Kern County’s chief administrative officer threw down the gloves Thursday, Sept. 10, days after the State of California artificially adjusted metrics in the county’s COVID-19 metrics.
The metrics, according to CAO Ryan Alsop, offset the lower average of people being tested compared to the state numbers. Kern County remains in the purple tier of a new color-coded, four-tier system Gov. Gavin Newsom rolled out weeks ago to streamline tracking metrics.
Kern’s metrics are improving, Alsop said, but the new inflation makes it more difficult to re-open.
“We’re making strong progress on our case rate numbers and our testing positivity rate and we are looking to move into the state’s red tier as soon as possible,” Alsop said. He called the “arbitrary system” to an already slow process even slower for counties like Kern to re-open.
“We don’t know what it is intended to achieve other than to keep our economy locked down the way it is for a longer period of time and to keep parents out of work and their children out of the classroom longer,” Alsop said.
Because of that, most non-essential businesses in Kern remain closed to in-door services and the county must make progressive advancement on certain metrics for 21 days before it moves to the red, or second-most restrictive level.
Kern’s metrics, according to Public Health Director Matt Constantine, are measured by case rate, or daily number of new positive cases averaged over seven days and the percentage of people who’ve tested positive over seven days. Both have a seven-day lag.
The state updates its metrics weekly.
Constantine said “we are close to that limit and close to moving into the next tier because those numbers have trended down over the last couple of weeks.”
On Sept. 10, the testing average was 126 people per 100,000 people (versus the state average of 217 per 100,000). Under the new guidelines imposed by Newsom on Sept. 8, counties that test below the state average, which was 1,000 people, Kern’s adjustments are adjusted negatively.
Because of that, Kern’s rate of positive cases went from 7.8 per 100,000 people to 9.2 per 100,000. To remove that modifier, Kern County needs to boost testing by an additional 877 people per day.
Alsop accused the state of constantly “moving the goalpost” for re-opening with little or no warning, making it difficult for counties to keep up.
“Counties up and down the state are literally being whipsawed by these constant changes,” he said.
Alsop added those changes are implemented by state public health officials and the Newsom administration with little or no buy-in from the state’s 58 counties. Counties are “given heads up literally just hours before the state makes a new announcement on what the governor will now require.”
The new testing measures are just one example.
“We simply cannot force people to go get tested even though we have the availability that we do,” Alsop said. He added that the constant changes have placed a stress on the county’s finances and workforce and on its business community.
“Counties are doing the work here, Governor,” he said. “Having to continually change our course and our priorities are hurting our business community and our children are bearing the brunts of these actions.”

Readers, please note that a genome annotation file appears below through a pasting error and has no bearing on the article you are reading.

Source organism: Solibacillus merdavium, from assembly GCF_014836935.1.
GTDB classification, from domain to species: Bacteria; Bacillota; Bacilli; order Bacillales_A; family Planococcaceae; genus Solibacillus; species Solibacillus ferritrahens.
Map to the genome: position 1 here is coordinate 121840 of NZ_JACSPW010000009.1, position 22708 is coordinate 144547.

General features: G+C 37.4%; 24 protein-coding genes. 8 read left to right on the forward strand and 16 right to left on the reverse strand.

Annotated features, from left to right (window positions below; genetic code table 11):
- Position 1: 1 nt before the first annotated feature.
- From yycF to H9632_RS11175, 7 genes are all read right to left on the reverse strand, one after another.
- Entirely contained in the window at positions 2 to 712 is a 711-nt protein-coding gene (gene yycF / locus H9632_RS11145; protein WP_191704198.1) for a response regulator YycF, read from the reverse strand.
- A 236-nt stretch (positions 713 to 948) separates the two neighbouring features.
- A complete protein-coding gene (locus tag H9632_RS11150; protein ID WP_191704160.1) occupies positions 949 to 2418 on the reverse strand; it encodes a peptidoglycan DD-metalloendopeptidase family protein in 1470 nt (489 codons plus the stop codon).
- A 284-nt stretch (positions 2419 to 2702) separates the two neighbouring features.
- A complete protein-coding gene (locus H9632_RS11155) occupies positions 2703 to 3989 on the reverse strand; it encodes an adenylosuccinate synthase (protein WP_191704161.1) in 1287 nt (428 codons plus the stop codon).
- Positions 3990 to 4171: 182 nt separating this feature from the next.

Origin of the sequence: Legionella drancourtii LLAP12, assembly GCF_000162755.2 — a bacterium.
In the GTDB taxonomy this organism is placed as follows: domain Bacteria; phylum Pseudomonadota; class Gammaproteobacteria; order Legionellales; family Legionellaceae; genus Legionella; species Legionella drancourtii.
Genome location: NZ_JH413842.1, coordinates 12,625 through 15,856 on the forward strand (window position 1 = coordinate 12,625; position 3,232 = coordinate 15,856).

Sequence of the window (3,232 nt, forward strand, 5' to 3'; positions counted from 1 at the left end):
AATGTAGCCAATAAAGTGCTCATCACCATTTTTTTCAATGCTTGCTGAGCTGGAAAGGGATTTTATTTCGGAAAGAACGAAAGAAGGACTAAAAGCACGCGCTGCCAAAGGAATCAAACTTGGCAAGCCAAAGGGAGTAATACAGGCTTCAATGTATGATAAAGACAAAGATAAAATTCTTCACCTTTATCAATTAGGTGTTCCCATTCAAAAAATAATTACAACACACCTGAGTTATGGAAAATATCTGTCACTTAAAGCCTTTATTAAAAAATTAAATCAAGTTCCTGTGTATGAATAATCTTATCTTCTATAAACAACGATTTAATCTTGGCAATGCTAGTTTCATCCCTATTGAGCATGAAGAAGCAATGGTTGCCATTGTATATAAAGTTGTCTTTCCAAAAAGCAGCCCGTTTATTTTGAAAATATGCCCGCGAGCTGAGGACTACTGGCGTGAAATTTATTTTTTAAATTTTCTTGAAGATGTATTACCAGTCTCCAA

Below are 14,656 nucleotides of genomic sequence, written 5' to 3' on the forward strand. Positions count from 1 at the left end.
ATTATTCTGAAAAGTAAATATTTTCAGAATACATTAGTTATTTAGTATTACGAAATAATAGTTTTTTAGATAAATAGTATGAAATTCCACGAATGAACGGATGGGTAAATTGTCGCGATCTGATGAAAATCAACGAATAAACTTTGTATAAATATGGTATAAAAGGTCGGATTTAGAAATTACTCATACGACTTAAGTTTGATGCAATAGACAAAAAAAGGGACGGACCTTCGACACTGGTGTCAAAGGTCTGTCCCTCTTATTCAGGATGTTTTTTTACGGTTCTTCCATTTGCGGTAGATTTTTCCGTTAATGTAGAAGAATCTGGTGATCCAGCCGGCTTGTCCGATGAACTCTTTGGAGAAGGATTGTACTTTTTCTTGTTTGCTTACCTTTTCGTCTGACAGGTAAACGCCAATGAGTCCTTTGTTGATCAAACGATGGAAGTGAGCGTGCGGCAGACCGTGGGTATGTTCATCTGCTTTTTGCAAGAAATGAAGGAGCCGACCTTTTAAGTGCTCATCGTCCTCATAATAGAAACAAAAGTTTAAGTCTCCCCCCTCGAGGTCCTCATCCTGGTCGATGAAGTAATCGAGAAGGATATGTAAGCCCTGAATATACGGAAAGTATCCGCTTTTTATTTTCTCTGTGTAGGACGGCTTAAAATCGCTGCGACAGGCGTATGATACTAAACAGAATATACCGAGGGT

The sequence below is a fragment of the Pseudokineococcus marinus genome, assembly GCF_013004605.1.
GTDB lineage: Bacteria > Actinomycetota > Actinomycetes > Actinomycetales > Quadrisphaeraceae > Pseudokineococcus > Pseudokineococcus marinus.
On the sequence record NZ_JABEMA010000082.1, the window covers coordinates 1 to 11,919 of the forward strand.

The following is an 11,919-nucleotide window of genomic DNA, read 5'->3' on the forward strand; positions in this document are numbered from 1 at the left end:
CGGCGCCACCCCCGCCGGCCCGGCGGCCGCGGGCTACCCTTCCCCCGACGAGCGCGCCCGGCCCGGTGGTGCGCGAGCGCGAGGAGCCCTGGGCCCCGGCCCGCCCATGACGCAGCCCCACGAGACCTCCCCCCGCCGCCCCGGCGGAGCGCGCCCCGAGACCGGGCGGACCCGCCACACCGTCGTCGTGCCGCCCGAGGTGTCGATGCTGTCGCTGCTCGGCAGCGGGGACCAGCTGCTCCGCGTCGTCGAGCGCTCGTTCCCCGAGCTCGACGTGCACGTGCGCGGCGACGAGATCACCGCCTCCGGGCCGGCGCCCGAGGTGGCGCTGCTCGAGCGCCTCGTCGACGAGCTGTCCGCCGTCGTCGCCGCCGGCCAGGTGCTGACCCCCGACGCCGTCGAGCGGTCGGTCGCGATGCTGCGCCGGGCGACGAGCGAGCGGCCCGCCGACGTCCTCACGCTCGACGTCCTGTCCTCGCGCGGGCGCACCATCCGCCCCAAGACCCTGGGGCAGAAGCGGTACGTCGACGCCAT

Alsop thanked Kern County businesses and organizations that have helped the county in navigating “the extraordinary course we have undertaken to deal with COVID-19.”
“The work we are doing is paying off,” Alsop said. “The curve is being flattened, the work, time, money put into maintaining our hospital capacity is showing results.”
Kern County has over the last few months helped hospitals cope with COVID-19 cases, including allocating $12 million to bring in outside nursing and staffing capacity to area hospitals. Hospital capacity was previously used as a metric, but the new tier system abolished it.
The county maintains a readiness alternative medical overflow center at the Kern County Fairgrounds to handle non-COVID-19 related cases to alleviate bed space. Alsop also noted it’s facilitated massive testing capacity across the county.
He noted hospital bed capacity remains high and impacts on hospitals level but “at great expense to the county.”
“We’ve poured tens of millions of dollars into the local economy and implemented many programs assisting the most vulnerable people in our community to provide them with critical assistance,” Alsop said.
Like Constantine, Alsop noted because of those achievements, Kern has made solid progress in its attempts to curb COVID-19.
“We are ready to move into the state’s red tier as soon as possible,” he said. “Moving into this tier will allow more of our local businesses to open just a bit wider -- and that matters.”
“Governor, Kern County joins other counties in demanding you stop moving the goalposts on us. We demand that you work more closely with us,” Aslop said. “We are demanding that you do not arbitrarily assign a penalty because our population is not going in to get weekly tests. We are demanding that you do not make the situation any harder on our business community and our kids than it already is. We are demanding that you reevaluate and change this course of action to reflect our actual numbers.”
Alsop said he understands Newsom’s job is difficult and “that he is doing the very best that he can” but added his public health team “needs to work more closely with counties and better understand these directives and why they matter.”